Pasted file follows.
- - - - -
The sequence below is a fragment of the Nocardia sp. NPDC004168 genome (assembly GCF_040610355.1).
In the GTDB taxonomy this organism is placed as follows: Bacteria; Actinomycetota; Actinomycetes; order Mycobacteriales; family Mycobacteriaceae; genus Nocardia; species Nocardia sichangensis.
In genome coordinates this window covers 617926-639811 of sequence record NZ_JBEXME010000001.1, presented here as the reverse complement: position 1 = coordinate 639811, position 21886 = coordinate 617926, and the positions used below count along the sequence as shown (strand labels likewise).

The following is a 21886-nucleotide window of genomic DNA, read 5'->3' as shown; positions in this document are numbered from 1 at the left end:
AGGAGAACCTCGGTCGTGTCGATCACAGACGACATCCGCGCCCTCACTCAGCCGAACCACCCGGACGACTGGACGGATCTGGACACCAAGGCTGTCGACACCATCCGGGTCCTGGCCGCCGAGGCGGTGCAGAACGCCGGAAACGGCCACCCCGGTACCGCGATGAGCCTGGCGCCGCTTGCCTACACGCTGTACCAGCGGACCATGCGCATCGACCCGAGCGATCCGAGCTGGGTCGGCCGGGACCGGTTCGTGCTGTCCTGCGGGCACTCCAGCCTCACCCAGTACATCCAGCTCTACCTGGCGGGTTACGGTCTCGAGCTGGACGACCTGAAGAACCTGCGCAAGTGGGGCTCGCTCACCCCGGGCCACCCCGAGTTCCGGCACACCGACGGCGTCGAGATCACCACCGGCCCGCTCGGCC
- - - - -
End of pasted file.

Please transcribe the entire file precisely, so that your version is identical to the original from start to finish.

The sequence below is a fragment of the Nocardia sp. NPDC004168 genome (assembly GCF_040610355.1).
In the GTDB taxonomy this organism is placed as follows: Bacteria; Actinomycetota; Actinomycetes; order Mycobacteriales; family Mycobacteriaceae; genus Nocardia; species Nocardia sichangensis.
In genome coordinates this window covers 617926-639811 of sequence record NZ_JBEXME010000001.1, presented here as the reverse complement: position 1 = coordinate 639811, position 21886 = coordinate 617926, and the positions used below count along the sequence as shown (strand labels likewise).

The following is a 21886-nucleotide window of genomic DNA, read 5'->3' as shown; positions in this document are numbered from 1 at the left end:
AGGAGAACCTCGGTCGTGTCGATCACAGACGACATCCGCGCCCTCACTCAGCCGAACCACCCGGACGACTGGACGGATCTGGACACCAAGGCTGTCGACACCATCCGGGTCCTGGCCGCCGAGGCGGTGCAGAACGCCGGAAACGGCCACCCCGGTACCGCGATGAGCCTGGCGCCGCTTGCCTACACGCTGTACCAGCGGACCATGCGCATCGACCCGAGCGATCCGAGCTGGGTCGGCCGGGACCGGTTCGTGCTGTCCTGCGGGCACTCCAGCCTCACCCAGTACATCCAGCTCTACCTGGCGGGTTACGGTCTCGAGCTGGACGACCTGAAGAACCTGCGCAAGTGGGGCTCGCTCACCCCGGGCCACCCCGAGTTCCGGCACACCGACGGCGTCGAGATCACCACCGGCCCGCTCGGCC